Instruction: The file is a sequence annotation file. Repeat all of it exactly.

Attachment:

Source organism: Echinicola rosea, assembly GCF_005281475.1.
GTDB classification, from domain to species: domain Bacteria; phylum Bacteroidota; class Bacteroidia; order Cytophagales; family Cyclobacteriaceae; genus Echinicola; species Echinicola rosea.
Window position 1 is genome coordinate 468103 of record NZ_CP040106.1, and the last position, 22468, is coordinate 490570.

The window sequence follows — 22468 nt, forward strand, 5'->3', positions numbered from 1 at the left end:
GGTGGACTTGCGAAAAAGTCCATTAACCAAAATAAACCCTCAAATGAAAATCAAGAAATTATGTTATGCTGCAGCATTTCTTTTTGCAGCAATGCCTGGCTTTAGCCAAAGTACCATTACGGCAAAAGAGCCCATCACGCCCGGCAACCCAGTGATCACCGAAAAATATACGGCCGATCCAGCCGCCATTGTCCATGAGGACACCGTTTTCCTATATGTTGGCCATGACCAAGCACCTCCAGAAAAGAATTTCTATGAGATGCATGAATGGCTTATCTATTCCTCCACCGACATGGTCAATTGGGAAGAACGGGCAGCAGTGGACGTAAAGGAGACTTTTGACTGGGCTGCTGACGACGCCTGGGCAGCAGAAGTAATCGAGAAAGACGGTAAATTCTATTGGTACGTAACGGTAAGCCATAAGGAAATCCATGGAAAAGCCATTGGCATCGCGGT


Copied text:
Source organism: Echinicola rosea, assembly GCF_005281475.1.
GTDB classification, from domain to species: domain Bacteria; phylum Bacteroidota; class Bacteroidia; order Cytophagales; family Cyclobacteriaceae; genus Echinicola; species Echinicola rosea.
Window position 1 is genome coordinate 468103 of record NZ_CP040106.1, and the last position, 22468, is coordinate 490570.

The window sequence follows — 22468 nt, forward strand, 5'->3', positions numbered from 1 at the left end:
GGTGGACTTGCGAAAAAGTCCATTAACCAAAATAAACCCTCAAATGAAAATCAAGAAATTATGTTATGCTGCAGCATTTCTTTTTGCAGCAATGCCTGGCTTTAGCCAAAGTACCATTACGGCAAAAGAGCCCATCACGCCCGGCAACCCAGTGATCACCGAAAAATATACGGCCGATCCAGCCGCCATTGTCCATGAGGACACCGTTTTCCTATATGTTGGCCATGACCAAGCACCTCCAGAAAAGAATTTCTATGAGATGCATGAATGGCTTATCTATTCCTCCACCGACATGGTCAATTGGGAAGAACGGGCAGCAGTGGACGTAAAGGAGACTTTTGACTGGGCTGCTGACGACGCCTGGGCAGCAGAAGTAATCGAGAAAGACGGTAAATTCTATTGGTACGTAACGGTAAGCCATAAGGAAATCCATGGAAAAGCCATTGGCATCGCGGT